Kloot wrote:
08 Apr 2019, 21:02
no way to update any engine version without proper testing/bugfixing cycle from game developers
There has never been a magical responsibility-free period like that in Spring's entire history.
You are overexaggerating my point, right? In the past there have been regularly bugfix-only releases (after a major release) that aimed for API-stability and mainly provided bugfixes. The whole release model was different and game devs could update from one bugfix-release to a newer bugfix-release in the same mainline with good chances to not get API-breaking chances and good chances to get more bugfixes than new bugs.
Kloot wrote:
08 Apr 2019, 21:02
Then maybe you should start solving that problem?
So, correct me where I am wrong, but it works like this now:
- no stable releases from time to time
- no bugfix releases that aim to stabilize previous releases
- in no way guaranteed API-stability between any releases
- you might even be out of luck if you found a stable engine version and planned to stick with it...

So I guess it won't be an easy task to find someone who is willing to put enough effort in that would be needed to cope with stuff like that.
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Kloot
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Re: Noticed things

Post by Kloot » 09 Apr 2019, 01:55

very_bad_soldier wrote: Ok, so maintainance releases are based on arbitrary commits. So release 24523 is in no way more stable than release 23435. As a game developer your only chance is to just try some engines and stick to the one that runs best for you. If you update the engine then you have the chance to get some bugfixes but with same chance you will get new bugs. That's the normal develop cycle. But that's probably not something you will want if you are serious about developing a game and aim to provide at least a semi-stable gameplay experience for your playerbase.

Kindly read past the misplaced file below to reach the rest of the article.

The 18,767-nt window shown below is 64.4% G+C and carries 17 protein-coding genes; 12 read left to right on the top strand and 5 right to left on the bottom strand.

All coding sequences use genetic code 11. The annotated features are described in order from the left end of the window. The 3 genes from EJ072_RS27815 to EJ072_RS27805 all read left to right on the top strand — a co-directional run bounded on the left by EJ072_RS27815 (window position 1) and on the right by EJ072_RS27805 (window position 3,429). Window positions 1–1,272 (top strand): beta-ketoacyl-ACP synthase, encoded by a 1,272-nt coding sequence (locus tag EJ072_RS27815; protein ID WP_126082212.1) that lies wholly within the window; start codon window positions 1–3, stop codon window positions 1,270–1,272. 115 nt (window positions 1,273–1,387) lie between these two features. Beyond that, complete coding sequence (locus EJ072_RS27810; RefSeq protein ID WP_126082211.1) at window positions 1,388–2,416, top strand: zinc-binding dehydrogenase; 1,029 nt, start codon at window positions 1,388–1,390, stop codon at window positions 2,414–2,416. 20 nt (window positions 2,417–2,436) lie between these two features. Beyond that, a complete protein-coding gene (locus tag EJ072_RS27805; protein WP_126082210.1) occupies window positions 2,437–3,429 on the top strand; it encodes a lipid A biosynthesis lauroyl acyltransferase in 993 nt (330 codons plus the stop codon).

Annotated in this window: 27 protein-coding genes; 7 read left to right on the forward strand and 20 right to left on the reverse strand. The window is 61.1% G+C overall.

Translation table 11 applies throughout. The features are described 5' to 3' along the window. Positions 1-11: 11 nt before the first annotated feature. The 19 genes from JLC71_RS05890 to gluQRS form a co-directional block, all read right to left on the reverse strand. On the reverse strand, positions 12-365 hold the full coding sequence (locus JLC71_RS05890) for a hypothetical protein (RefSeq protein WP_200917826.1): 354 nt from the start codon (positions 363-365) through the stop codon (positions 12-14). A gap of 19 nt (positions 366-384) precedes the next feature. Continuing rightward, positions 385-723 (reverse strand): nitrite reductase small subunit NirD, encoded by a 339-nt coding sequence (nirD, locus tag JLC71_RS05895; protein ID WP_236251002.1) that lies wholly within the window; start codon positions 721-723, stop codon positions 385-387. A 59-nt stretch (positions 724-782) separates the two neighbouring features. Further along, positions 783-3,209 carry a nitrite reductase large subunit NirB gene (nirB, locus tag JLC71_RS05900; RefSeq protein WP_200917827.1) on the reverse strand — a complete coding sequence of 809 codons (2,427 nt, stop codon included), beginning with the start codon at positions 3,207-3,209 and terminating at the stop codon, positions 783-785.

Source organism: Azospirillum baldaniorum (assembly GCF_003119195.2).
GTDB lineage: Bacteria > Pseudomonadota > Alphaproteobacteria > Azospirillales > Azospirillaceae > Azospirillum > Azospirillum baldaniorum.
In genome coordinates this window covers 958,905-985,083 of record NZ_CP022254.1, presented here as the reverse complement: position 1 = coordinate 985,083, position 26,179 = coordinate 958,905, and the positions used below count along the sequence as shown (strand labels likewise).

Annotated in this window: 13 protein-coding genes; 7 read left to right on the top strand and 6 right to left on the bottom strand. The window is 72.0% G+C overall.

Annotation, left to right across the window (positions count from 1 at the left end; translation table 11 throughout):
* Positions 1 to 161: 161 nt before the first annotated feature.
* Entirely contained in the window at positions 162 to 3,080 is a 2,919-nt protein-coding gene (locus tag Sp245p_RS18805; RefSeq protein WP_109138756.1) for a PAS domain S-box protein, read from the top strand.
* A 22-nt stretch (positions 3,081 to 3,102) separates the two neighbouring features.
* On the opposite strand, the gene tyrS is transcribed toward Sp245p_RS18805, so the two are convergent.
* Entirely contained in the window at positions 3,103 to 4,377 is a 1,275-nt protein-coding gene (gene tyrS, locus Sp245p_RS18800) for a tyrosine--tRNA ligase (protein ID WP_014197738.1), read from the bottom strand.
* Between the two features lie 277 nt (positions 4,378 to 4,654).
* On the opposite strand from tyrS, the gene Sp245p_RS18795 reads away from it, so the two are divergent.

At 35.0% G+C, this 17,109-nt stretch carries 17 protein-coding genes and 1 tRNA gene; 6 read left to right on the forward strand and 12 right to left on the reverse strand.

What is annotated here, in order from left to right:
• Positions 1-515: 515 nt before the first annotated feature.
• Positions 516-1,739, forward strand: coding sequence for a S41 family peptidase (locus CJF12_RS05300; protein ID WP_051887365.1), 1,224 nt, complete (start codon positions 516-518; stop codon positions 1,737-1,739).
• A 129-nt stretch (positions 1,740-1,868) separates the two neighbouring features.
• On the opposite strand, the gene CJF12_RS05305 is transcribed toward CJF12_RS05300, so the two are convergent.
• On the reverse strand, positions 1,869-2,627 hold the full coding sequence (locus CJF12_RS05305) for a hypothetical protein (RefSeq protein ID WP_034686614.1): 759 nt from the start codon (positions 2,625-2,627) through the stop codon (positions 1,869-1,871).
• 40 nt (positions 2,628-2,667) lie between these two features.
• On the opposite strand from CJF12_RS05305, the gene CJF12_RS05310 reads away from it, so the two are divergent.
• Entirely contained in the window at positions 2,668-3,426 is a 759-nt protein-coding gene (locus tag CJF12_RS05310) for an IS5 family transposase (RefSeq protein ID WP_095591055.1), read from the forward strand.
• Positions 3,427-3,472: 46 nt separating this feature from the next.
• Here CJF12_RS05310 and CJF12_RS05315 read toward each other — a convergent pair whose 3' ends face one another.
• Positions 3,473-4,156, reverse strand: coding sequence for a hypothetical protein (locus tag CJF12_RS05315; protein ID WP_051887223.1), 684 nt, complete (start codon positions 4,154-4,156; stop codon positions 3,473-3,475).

Consider it part of the social contract or quid-pro-quo that game devs accept the chance of new bugs (if they choose to update) in exchange for receiving engine snapshots with new features (quite often requested by said devs) and other fixes for free.

While I sympathize with people wanting to provide a smooth ride, and have tried to ensure this with every build, expecting more from a volunteer project which lacks any commercial backing is neither realistic nor justified.

very_bad_soldier wrote: You are overexaggerating my point, right? In the past there have been regularly bugfix-only releases (after a major release) that aimed for API-stability and mainly provided bugfixes. The whole release model was different and game devs could update from one bugfix-release to a newer bugfix-release in the same mainline with good chances to not get API-breaking chances and good chances to get more bugfixes than new bugs.
There were bugfix-only releases precisely because each major version had at least one kind of serious undiscovered flaw (due to protracted development cycles and no intermediate testing) forcing them to be made, and even those often spanned multiple iterations. Ergo the old model was itself inadequate and led to many a memorable shitstorm over the years.

I'd also question the claim that devs are not still getting "more bugfixes than new bugs" on average; maintenance builds have been in far better shape than 104 by every objectively measurable standard for a while now. The occasional bumps in the road are annoying but worth it.

very_bad_soldier wrote: So, correct me where I am wrong, but it works like this now:
- no stable releases from time to time
- no bugfix releases that aim to stabilize previous releases
- in no way guaranteed API-stability between any releases
- you might even be out of luck if you found a stable engine version and planned to stick with it...
You have a stable release (104.0), just no bugfix-only branch. This is influenced both by past experience and by the unique constraints that 105's development imposes.

The disadvantage is that stability is now more fluid (though by no means Russian roulette), and game devs have to invest more if they want to stay with the bleeding edge. The major advantage is that 1) new features and API changes are picked up early and incrementally, rather than being delayed by months or even years and 2) 105.0 will contain fewer surprises and require less neo-natal care.

Regarding your last point: I don't think any version that includes known DOS exploits deserves the moniker "stable", but that's just me.

very_bad_soldier wrote: So I guess it won't be an easy task to find someone who is willing to put enough effort in that would be needed to cope with stuff like that.
It however already has precedent, and would be a one-time effort given PA's mission statement.